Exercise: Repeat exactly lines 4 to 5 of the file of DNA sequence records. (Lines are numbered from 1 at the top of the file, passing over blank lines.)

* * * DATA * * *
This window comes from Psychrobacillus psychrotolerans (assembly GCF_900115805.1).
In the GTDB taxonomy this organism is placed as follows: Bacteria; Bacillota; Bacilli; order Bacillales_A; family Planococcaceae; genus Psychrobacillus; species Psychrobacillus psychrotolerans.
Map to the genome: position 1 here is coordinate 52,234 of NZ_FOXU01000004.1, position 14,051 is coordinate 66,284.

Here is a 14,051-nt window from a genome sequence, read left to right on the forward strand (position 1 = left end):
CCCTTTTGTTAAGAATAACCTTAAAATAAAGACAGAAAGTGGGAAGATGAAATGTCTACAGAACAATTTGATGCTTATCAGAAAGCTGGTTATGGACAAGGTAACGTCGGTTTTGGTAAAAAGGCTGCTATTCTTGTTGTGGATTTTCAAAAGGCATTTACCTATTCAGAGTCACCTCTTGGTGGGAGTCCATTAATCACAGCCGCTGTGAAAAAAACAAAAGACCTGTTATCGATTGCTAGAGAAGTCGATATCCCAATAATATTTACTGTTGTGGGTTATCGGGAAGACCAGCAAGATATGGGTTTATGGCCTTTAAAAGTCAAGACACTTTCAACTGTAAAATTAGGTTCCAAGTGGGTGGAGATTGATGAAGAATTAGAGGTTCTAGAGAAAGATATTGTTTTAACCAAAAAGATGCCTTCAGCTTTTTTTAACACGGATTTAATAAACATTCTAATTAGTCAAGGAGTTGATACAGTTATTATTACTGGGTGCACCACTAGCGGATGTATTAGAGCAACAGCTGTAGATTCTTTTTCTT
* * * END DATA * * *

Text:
Here is a 14,051-nt window from a genome sequence, read left to right on the forward strand (position 1 = left end):
CCCTTTTGTTAAGAATAACCTTAAAATAAAGACAGAAAGTGGGAAGATGAAATGTCTACAGAACAATTTGATGCTTATCAGAAAGCTGGTTATGGACAAGGTAACGTCGGTTTTGGTAAAAAGGCTGCTATTCTTGTTGTGGATTTTCAAAAGGCATTTACCTATTCAGAGTCACCTCTTGGTGGGAGTCCATTAATCACAGCCGCTGTGAAAAAAACAAAAGACCTGTTATCGATTGCTAGAGAAGTCGATATCCCAATAATATTTACTGTTGTGGGTTATCGGGAAGACCAGCAAGATATGGGTTTATGGCCTTTAAAAGTCAAGACACTTTCAACTGTAAAATTAGGTTCCAAGTGGGTGGAGATTGATGAAGAATTAGAGGTTCTAGAGAAAGATATTGTTTTAACCAAAAAGATGCCTTCAGCTTTTTTTAACACGGATTTAATAAACATTCTAATTAGTCAAGGAGTTGATACAGTTATTATTACTGGGTGCACCACTAGCGGATGTATTAGAGCAACAGCTGTAGATTCTTTTTCTT